Investors who prefer the moderate risk profile of with-profit endowments do not have to start a long-term saving scheme themselves, or buy a with-profits bond.
Another option is to invest in a second-hand endowment, or "traded endowment policy" (TEP). Buying one is, in effect, a form of recycling: such policies are among a growing number sold by their previous owners instead of being surrendered back to the insurance company they were bought from in the first instance. The market for TEPs is now believed to be worth more than pounds 250m annually, up from a few tens of millions just a few years ago.
The logic of selling an endowment instead of surrendering it is simple. Doing so is likely to earn its holder anything up to 25 per cent more than an early surrender. But the price depends on the quality of the company and how long the policy has been in operation. Few prospective buyers will touch a policy that has run for less than seven years.
There are now more than a dozen companies, loosely flying under the banner of the Association of Policy Market Makers (APMM), which buy such policies. The price market-makers pay will depend on demand for a specific policy at that time, which means the amount paid can vary substantially.
Although market-makers hate having their time "wasted" by calculating a quote only for a seller to go elsewhere, it usually pays to shop around when disposing of an endowment.
There are firms prepared to "trawl" the market to obtain the best price on policyholders' behalf, including Baronworth Investment Services, a firm based in Ilford, Essex. A "trawler" will receive commission of up to 3 per cent for the policy it sells on policyholders' behalf, but you can ask if they will share some of that with you.
Alternatively, it is possible to auction a policy on the internet through Endowments Direct, subject to a pounds 250 sales commission fee.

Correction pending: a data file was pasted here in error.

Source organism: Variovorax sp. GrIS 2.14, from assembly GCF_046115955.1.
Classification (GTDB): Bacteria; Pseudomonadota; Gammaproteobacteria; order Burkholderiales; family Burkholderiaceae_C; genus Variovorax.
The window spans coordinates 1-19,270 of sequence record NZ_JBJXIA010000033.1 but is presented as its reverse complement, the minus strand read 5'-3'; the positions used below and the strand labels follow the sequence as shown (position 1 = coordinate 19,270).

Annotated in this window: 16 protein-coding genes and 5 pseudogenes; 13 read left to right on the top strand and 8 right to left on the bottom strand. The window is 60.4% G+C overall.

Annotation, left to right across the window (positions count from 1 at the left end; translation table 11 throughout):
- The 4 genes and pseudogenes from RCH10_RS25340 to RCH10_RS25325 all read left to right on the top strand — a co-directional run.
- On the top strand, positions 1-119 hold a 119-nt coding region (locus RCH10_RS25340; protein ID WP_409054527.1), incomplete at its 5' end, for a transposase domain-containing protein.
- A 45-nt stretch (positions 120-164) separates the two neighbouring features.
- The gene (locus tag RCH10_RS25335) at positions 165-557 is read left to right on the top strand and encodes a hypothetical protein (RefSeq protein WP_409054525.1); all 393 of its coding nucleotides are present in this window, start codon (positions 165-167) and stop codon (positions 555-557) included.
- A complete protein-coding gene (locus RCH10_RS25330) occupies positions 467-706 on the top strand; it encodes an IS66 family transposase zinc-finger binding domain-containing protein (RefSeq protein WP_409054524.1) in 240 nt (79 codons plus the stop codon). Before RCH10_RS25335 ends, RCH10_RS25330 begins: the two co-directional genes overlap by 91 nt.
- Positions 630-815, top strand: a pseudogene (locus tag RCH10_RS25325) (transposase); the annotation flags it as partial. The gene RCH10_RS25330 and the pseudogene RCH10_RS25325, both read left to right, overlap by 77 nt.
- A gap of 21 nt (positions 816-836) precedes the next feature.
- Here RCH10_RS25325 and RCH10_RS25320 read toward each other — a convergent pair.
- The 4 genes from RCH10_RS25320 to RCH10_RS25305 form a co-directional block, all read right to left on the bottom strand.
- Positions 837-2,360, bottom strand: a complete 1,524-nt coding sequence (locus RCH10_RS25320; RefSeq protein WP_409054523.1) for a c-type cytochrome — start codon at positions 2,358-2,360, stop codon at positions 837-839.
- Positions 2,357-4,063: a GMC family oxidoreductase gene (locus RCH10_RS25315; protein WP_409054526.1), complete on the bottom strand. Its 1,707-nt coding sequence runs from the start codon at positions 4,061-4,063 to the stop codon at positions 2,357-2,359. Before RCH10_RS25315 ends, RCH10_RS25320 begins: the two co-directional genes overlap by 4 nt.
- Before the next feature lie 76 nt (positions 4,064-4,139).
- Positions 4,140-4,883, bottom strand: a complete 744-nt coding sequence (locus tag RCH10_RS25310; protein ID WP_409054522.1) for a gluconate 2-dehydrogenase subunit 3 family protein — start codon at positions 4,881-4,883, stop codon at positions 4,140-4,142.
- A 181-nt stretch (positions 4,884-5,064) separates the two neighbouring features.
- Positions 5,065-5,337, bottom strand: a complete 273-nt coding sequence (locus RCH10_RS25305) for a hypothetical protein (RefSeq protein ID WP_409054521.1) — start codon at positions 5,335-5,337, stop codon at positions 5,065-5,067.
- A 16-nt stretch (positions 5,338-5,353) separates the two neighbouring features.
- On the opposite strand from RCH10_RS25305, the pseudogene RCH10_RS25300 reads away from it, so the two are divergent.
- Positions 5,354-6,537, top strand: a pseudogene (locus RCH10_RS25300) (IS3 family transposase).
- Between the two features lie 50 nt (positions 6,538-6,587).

Conversely, the advantage of buying a TEP is that large chunks of the investment are guaranteed as annual bonuses that cannot be taken away, while the expensive set-up costs of a policy have already been met by the original owner. Maturing 25-year policies are paying up to 14 per cent compound annual gains, although 10 to 12 per cent is far more likely for those bought in the second-hand market.
One advantage of TEPs is that, because they have a maturity date, they can be used to plan for eventualities some years ahead, such as university costs.
Capital-gains tax (CGT) may be paid on some policies. But it is possible to place the ownership of a policy in more than one name, using each person's pounds 6,800 exemption. Moreover, the Chancellor's announcement of a tapered CGT system should benefit TEP buyers, who are likely to retain their policies for several years.
However, last year the Institute of Actuaries (IoA), whose members calculate how much of a bonus to attach to policies, suggested that up to a fifth of private investors are being overcharged by between 15 and 20 per cent when they buy TEPs.
The IoA's stance was backed by Max Rosen, director of Securitised Endowment Contracts. Mr Rosen's firm actually sells such policies but he wants tighter controls on the assumed rates of growth investors are given when they are buying TEPs.
Richard Ross, chairman of AAP, another market-maker, was quoted as saying: "The current price reflects the strength of demand and the weakness of supply. Market-makers give an execution-only service and provide no advice, leaving the investor to make his own, usually informed assessment, or rely on a financial adviser."
APMM: 0171-739 3949; Baronworth (Investment Services): 0181-518 1218